## de Broglie Hypothesis

**de Broglie wavelength relation** pointed out that just like photons of light, electron have both particle and wave properties of matter. It was proposed by French physicist Louis de Broglie in 1924. It is called de Broglie’s hypothesis.

He suggested that electrons travel in waves, analogous to light with a definite wavelength or frequency. The de Broglie hypothesis could be fitted to derive the relation that the Bohr model proposed.

In physics or chemistry, the combination of Einstein’s mass energy formula and Planck’s quantum theory is used to derive the de Broglie relation. It is used for calculating the wavelength and frequency of electromagnetic spectrum radiation. This wavelength relation was tested by Davisson Grammar experiments and Bohr’s theory of hydrogen atoms.

## de Broglie Relation Derivation

de Broglie proposed the wavelength relation with the help of the Planck equation and Einstein’s mass energy formula of matter.

The mass of the photon, the smaller the light quanta given by mass energy equation of Einstein. If the wavelength of light = Î», frequency = Î½, and energy = E.

From Planck equation, E = hÎ½ = hc/Î»

where c = velocity of light

h = Planck constant = 6.627Ã— 10^{âˆ’27}

Theory of relativity from Einstien,

E = m c^{2}

Combining these two relations,

mc = h/Î»

or, p = h/Î»

where, p = mc = mv = momentum

âˆ´ Wavelength (Î») = h/p

de Broglie relation extended light particles to the dynamics particles of matter and calculated the mass, momentum, wavelength frequency, and energy of an electron.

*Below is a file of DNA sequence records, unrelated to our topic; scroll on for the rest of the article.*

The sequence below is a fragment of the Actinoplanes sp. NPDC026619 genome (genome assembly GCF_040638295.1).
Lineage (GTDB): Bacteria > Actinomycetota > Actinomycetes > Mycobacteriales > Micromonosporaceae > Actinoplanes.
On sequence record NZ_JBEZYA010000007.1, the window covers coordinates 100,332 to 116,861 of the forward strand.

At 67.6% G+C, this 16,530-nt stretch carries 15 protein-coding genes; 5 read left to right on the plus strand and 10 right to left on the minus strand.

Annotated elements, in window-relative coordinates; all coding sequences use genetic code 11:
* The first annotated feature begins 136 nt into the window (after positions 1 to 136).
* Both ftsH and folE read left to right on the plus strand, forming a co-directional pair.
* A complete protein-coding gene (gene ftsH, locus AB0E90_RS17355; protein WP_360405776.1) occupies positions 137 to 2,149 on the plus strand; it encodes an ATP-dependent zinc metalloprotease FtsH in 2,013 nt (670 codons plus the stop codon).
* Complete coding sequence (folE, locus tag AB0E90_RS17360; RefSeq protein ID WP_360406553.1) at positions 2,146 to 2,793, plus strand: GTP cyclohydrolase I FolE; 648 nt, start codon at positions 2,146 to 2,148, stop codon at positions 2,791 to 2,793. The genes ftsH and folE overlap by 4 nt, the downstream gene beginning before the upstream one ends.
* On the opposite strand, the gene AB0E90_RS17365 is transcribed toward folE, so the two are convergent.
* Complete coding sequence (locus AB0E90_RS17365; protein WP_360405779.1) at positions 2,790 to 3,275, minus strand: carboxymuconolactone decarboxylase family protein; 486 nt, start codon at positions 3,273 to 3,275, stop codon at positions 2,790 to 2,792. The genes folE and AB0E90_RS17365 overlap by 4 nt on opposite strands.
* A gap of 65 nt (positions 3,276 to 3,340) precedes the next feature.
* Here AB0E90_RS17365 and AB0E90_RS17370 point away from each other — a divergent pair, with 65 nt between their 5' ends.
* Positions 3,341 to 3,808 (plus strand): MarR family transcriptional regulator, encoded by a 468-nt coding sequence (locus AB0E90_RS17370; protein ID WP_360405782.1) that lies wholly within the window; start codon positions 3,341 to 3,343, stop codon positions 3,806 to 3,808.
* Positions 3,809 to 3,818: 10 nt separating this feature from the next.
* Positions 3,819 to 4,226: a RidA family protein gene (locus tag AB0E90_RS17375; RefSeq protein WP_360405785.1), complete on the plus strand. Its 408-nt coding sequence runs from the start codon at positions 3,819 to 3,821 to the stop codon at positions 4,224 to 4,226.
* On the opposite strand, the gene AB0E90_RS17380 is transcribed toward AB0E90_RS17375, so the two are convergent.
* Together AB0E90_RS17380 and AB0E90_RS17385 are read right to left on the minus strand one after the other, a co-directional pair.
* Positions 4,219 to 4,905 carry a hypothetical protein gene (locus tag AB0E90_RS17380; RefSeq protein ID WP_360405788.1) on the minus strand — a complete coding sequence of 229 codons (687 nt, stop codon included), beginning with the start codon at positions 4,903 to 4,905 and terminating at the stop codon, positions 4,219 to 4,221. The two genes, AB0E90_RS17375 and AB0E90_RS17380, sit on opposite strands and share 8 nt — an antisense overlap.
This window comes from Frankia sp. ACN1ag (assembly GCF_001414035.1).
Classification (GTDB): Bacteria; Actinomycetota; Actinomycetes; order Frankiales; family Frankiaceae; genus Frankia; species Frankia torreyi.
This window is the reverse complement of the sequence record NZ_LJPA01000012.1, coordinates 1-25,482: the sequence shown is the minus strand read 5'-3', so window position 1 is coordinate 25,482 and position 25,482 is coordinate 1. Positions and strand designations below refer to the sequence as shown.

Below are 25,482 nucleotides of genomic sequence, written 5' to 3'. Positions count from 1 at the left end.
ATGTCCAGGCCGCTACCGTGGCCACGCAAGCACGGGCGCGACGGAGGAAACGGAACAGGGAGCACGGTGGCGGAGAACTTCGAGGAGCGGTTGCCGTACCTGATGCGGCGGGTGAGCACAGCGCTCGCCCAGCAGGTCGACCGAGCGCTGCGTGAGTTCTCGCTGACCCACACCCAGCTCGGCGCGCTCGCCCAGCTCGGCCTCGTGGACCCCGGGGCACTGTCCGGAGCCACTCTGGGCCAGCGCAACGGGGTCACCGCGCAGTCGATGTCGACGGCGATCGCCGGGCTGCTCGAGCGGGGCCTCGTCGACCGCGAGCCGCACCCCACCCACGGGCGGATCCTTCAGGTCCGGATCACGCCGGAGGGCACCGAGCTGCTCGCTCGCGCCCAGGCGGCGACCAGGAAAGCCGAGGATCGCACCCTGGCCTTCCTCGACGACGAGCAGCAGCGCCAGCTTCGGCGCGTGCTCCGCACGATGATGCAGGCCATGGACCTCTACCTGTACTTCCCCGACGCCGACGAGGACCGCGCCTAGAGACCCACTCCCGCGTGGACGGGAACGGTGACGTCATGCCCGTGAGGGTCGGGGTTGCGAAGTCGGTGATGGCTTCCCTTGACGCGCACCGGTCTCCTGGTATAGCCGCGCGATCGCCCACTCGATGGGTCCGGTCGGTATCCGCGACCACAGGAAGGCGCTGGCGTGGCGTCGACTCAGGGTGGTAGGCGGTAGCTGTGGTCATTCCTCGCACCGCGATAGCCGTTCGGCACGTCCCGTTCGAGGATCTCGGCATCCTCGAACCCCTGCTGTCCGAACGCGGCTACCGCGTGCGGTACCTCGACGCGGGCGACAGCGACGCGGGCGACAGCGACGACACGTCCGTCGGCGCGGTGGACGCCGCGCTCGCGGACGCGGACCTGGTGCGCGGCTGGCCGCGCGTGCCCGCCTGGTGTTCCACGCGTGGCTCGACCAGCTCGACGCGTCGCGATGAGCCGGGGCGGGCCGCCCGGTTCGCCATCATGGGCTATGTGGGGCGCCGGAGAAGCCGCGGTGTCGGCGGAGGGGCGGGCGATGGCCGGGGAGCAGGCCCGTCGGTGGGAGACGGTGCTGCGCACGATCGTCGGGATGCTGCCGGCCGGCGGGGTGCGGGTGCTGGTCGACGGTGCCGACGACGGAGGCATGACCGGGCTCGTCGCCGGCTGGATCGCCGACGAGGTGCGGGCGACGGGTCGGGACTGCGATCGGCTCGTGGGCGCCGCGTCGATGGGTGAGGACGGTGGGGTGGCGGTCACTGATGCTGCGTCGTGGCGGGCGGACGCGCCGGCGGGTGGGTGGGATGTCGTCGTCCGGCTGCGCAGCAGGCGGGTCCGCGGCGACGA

Î» = h/p = h/mv

where m = total mass of electron

v = velocity

## de Broglie Wavelength and Bohr Model

According to de Broglie, the electron is not a solid particle revolving around the nucleus of an atom. It is a standing wave extending around the nucleus of a circular orbit. Angular momentum of moving electrons from Bohr atomic structure,

mvr = nh/2Ï€

or, mv = nh/2Ï€r

where m = mass of an electron,

n = principle quantum number = 1, 2, 3, 4, …

r = radius of the orbital of an atom.

According to de Broglie’s equation

Î» = h/mv

or, mv = h/Î»

where Î» = wavelength of the moving electron.

Combining de Broglie equation and Bohr’s theory

2Ï€r = nÎ»

From the above formula, it should be suggested that there will be an integral number of wavelengths that must fit into a circular orbit of Bohr. Such an integral number of wavelengths must generate a standing wave.

A standing wave produces a stationary pattern or fixed profile. It does not travel beyond the allowed space.

## Davisson and Germer Experiment

Experimental verification of the de Broglie equation was obtained by Davisson and Germer in 1927. The success comes by diffracting a beam of electrons from the nickel surface. The pattern of electron diffraction obtained by them is similar to that of x-ray diffraction.

The wavelength of electrons obtained from the experiment is identical to the calculated wavelength by the de Broglie relation. In this way, the dual nature of an electron and the quantized nature of the de Broglie relation were established.

## Kinetic Energy Formula with Wavelength

When the particle-like light photon or electron is subjected to the potential difference V, it acquires a velocity vÂ and generates two types of energies, potential and kinetic energy.

The energy of an electron,

E = Ve = Â½ mv^{2}

where e is the charge of an electron.

Again, Î» = h/mv

From the above two relations,

wavelength (Î») = h/âˆš2mVe

This is the derivation between emission kinetic energy and de Broglie wavelengths relation of photon or electron.